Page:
Tuesday, February 10, 2009

Science is a baseball game. Well, sort of.

Alex Rodriguez a baseball superstar with the New York Yankees, recently admitted that he used steroids, performance enhancing drugs, during his playing days with the Texas Rangers. This news came to my attention just as I was completing a review of a manuscript for a social sciences journal. The authors were making the claim that a particular group of scientists they had interviewed saw their professional activities as a kind of game. This did not strike me as a particularly interesting claim on the face of it; don’t we all at times view our professional and even our private lives as a game? From the viewpoint of conceptual metaphor theory, particularly as advanced by George Lakoff and Mark Johnson, it is easy to see how the elements of a game, particularly a sports game, could be mapped onto those of one’s work life.
But as I began to think through some of the implications of this metaphor as it might apply to scientific work, it became more interesting. Let’s begin with a brief analysis of the sort that cognitive scientists would term structure mapping. It reveals some of the ways in which a sports game like baseball is analogous to the pursuit of science.
· Baseball has rules, standards of conduct. Science also is carried out according to certain rules and conventions. Just as in baseball there are rules forbidding intentional beaning of the batter or interference with a base runner, in science there are rules forbidding plagiarism, requiring a sharing of credit, mandating truthful reporting and so on.
· Baseball is competitive. Every baseball game played is a competition. Players strive to be the best at their position: pitcher, second baseman or hitter. Everyone would like to be an MVP. Teams compete to be the best in the league. In science, analogously, individual scientists strive to be considered one of the best in their field of endeavor. They work hard to be chosen for prestigious awards and election to honorific societies or academies. Similarly, universities, departments, laboratories and institutes aim to be ranked among the best in national or global surveys.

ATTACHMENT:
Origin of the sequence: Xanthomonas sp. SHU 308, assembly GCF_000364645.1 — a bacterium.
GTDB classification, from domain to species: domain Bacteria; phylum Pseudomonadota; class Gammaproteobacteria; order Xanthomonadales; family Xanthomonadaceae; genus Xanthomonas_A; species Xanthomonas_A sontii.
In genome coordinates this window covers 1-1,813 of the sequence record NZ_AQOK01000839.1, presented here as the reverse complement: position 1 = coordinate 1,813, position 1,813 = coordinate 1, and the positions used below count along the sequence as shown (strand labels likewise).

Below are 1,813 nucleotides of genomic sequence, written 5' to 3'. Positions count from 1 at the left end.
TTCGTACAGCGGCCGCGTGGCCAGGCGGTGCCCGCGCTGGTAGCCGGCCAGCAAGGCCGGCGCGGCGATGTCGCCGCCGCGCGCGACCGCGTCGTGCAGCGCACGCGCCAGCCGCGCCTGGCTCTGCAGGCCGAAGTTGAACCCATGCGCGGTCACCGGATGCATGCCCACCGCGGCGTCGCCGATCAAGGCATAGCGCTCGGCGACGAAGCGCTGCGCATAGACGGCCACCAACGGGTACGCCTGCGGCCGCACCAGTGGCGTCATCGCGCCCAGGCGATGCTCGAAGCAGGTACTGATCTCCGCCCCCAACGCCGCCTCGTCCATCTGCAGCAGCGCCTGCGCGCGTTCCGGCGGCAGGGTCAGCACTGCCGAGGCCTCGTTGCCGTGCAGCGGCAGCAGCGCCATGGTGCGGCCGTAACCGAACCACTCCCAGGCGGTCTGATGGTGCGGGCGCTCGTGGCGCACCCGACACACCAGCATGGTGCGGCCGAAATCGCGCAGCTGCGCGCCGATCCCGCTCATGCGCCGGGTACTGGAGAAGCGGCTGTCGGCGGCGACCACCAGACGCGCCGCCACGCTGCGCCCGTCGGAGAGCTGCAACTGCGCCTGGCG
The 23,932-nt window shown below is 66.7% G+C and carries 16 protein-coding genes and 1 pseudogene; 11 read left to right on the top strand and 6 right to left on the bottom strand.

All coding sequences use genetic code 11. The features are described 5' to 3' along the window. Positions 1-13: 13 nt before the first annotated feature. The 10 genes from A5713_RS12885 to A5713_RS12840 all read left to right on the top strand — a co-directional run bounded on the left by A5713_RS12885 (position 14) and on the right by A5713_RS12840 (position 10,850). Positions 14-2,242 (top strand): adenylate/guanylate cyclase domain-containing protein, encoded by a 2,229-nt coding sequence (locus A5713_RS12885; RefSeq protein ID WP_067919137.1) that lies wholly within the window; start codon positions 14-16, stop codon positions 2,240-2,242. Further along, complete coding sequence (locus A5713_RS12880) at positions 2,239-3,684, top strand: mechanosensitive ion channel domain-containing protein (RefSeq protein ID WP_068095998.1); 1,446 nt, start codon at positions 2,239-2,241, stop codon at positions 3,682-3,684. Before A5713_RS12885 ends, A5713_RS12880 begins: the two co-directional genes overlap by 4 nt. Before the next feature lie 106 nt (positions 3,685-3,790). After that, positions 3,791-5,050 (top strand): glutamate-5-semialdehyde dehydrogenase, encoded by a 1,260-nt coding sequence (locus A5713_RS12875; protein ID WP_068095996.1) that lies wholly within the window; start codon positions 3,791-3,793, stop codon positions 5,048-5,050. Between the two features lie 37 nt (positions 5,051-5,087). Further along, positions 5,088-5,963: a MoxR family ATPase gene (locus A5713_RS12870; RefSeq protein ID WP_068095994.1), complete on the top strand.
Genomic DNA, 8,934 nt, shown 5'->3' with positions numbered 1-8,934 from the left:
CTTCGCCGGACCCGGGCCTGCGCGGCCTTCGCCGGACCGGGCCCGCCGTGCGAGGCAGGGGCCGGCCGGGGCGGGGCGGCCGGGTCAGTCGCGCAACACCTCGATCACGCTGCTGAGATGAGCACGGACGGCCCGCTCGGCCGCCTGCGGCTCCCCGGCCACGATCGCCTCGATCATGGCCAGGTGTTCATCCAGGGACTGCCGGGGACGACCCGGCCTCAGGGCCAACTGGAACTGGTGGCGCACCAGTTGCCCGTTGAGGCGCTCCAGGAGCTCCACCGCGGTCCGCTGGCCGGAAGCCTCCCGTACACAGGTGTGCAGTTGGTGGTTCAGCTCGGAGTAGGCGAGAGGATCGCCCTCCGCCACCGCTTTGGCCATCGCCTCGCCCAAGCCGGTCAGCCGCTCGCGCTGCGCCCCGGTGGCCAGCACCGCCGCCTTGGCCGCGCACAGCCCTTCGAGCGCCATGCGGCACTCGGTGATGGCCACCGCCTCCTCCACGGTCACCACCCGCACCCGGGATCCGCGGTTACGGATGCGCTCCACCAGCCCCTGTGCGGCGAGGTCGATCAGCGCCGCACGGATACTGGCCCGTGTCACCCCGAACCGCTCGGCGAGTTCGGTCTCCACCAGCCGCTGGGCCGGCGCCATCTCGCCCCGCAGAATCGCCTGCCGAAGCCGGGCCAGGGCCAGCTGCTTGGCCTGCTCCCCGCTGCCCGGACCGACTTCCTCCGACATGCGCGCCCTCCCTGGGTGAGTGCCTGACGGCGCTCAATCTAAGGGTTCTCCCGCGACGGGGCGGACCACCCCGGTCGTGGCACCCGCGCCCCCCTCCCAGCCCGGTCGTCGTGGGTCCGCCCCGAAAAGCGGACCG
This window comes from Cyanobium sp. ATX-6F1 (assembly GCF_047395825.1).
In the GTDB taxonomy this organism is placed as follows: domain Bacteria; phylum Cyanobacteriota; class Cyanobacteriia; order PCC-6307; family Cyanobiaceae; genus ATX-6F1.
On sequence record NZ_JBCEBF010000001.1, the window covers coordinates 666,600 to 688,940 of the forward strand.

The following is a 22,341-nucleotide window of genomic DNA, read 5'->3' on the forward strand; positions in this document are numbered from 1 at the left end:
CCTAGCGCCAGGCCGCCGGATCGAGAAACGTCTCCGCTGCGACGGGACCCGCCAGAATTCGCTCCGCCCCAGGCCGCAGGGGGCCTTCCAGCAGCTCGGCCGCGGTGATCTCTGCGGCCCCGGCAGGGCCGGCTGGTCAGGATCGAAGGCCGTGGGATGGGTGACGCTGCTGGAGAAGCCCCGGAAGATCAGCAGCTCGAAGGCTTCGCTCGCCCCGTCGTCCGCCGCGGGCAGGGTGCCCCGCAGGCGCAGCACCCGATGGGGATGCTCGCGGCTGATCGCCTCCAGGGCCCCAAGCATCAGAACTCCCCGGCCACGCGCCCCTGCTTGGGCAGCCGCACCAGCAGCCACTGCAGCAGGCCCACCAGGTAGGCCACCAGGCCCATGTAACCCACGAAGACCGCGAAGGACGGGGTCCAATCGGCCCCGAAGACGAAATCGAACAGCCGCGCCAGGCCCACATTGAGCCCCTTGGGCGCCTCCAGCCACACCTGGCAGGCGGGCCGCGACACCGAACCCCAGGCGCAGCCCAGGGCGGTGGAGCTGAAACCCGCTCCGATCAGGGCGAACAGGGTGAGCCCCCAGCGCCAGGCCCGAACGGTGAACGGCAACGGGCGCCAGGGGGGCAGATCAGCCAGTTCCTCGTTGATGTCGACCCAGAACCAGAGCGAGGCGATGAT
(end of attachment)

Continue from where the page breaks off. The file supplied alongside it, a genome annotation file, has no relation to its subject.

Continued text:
· Baseball is played for audiences of fans. Clearly, a professional sport such as baseball could not exist were it not for the interest shown by its fans, their willingness to attend games or watch them on TV, purchase baseball-related paraphernalia and so on. Science has its fan base also; those who use scientific results in their industry, in government regulatory agencies, in education, in environmental agencies both governmental and non-governmental, and among those who appreciate the elegance of scientific studies and what they reveal of the natural world.
· Baseball is dependent on patrons, or owners. Professional sports teams are owned by individuals or companies, some of whom hope to profit from them, and others of whom simply want to be owners out of love of the game, pride of ownership, publicity or from some other motivation. Science similarly relies on its patrons. These may be government funding agencies, private foundations, institutions such as universities or institutes with various sources of funding, including industrial support. Just as unproductive baseball players are dropped from a team, unproductive scientists lose their research support and are forced to discontinue their research or at least reduce its scope, and undistinguished research institutions may lose support and just have to shut down.